Archives For Spiritual Formation

For those who have been following my publishing journey, you may have been wondering when, if ever, my book was actually going to get published.  I got an agent back in Fall 2015 and I thought it’d be a pretty quick process from there.  Little did I know what the future held…

After interviewing a lot of authors on my podcast who have struggled with the ups and downs of the publishing industry, I now have firsthand knowledge.  The #1 reason I am indie-publishing (besides the fact that it has taken forever to try to get a big publisher) is because of the damage the process has done to my soul.  The way Christian publishing works nowadays is you need a “platform” in order to get published.  For some authors, their platform exists in the books they published before the “platform” / social media era took over.  For others, being the head of a large organization or pastoring a megachurch is the platform.  For someone trying to get his first book published and who does not pastor a megachurch, my platform lies in how many people read my blog, my podcast listens, follow me on Twitter, etc.  In essence, my statistics prove if I am worthwhile to a publisher or not.  Continue Reading…

As I was growing up in my public school and my Baptist church in suburban Ohio, “Lent” was always a curious time of year for me.  Never talked about at my church, I always wondered why on Fridays many of my friends had to eat fish and weren’t allowed to have meat.  I wondered even more about this when I discovered this had some connection to Jesus! Continue Reading…

An abbreviated version of this article was published on the Transforming Center’s website: What does transforming leadership look like for Pastor Noah Filipiak?  Here is the full version:

 

I love seminary.

 

I have one seminary degree and look forward to going back for more.

 

With that said, my experience in a Transforming Community has been the most important ministry leadership training I have ever received.  It’s not that it’s a competition between the type of things you learn in seminary and the type of things learned through the Transforming Community, it’s just very noticeable which ones are more emphasized in the Church today (and in my own ministry leadership life up to this point).  Noticeable due to the amount of pain and personal struggle I and so many other ministry leaders have endured in our untransformed selves.

 

I’ve seen the same concept true at the gym.  You often see people at the gym, usually fellow men, who are incredibly muscular.  Muscles on top of muscles and they are straining to build even more muscles.  I often wonder if these are NFL players or ditch diggers or some other occupation where this sort of strength would be beneficial.  Obviously the strength isn’t there for pragmatic reasons.  Meanwhile, as a former college track and cross country runner myself, I rarely see these muscle-bound titans hop on the treadmill or exercise bike.  Lots of muscle is great, but if it’s the only thing that’s ever focused on, a person can spend all that time in the gym and still be a very ineffective athlete.  After all, it’s pretty hard to be athletic if you can’t breathe!  There’s nothing wrong with being a bodybuilder or doing a lot of strength training, it’s just caused me to notice an interesting parallel to ministry training.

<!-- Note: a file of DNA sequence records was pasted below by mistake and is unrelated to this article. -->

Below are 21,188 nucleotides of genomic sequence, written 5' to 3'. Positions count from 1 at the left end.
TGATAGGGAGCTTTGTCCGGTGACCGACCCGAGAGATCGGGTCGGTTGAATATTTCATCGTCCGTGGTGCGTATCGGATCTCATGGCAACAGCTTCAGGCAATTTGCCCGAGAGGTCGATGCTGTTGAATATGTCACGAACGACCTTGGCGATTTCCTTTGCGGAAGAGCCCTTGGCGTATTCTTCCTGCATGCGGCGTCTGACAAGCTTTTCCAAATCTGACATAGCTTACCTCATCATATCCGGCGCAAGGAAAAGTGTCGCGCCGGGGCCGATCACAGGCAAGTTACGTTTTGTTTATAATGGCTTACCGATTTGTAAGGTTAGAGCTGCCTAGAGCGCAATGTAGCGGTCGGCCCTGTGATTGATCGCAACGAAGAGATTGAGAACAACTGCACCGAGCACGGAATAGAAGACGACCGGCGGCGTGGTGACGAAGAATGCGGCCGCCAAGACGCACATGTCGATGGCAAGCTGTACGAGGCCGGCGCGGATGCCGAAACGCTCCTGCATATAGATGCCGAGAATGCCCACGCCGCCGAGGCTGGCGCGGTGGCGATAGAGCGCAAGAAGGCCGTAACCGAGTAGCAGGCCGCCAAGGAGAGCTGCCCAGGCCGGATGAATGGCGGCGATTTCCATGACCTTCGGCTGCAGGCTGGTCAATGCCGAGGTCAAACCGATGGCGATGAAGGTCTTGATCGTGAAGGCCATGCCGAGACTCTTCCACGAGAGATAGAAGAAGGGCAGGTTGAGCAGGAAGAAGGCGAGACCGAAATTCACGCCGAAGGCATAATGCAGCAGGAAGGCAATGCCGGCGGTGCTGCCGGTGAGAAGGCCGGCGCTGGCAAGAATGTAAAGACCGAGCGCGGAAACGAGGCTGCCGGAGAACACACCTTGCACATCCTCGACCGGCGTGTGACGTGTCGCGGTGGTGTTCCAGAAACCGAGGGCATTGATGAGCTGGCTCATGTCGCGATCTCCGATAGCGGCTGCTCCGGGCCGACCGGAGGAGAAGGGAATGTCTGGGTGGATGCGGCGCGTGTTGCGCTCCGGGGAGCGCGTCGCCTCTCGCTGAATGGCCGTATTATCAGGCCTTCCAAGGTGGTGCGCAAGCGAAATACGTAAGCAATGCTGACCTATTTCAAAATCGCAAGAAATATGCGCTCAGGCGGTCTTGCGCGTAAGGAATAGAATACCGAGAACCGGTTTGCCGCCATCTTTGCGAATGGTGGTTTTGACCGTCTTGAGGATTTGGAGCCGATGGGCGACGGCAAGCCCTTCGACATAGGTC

Continue Reading…

b33c14a2-d822-4703-872e-1a2dffb300b0@2xNoah Filipiak interviews 2016 Christianity Today Book of the Year (in the Category of The Church/Pastoral Leadership) award winner Dr. Zack Eswine.  In addition to the award-winning The Imperfect Pastor: Discovering Joy in Our Limitations through a Daily Apprenticeship with Jesus, Zack is also the author of Spurgeon’s Sorrows: Realistic Hope for those who Suffer from Depression, Preaching to a Post-Everything World: Crafting Biblical Sermons that Connect with our Culture, Recovering Eden: The Gospel According to Ecclesiastes and Kindled Fire: How the methods of CH Spurgeon can help your preachingZack pastors at Riverside Church in Webster Groves, MO and is the Director of Homiletics at Covenant Seminary.

Like the themes in Zack’s writing, this interview is essential listening for pastors who struggle with burnout, significance and self-striving.  So much of what has become normative in church culture for pastors is the opposite of what Jesus taught and modeled for his followers.  Zack exposes these things with such grace, experience, and wisdom, offering the rest of us the hope from the hamster wheel of ministry he has found in Jesus.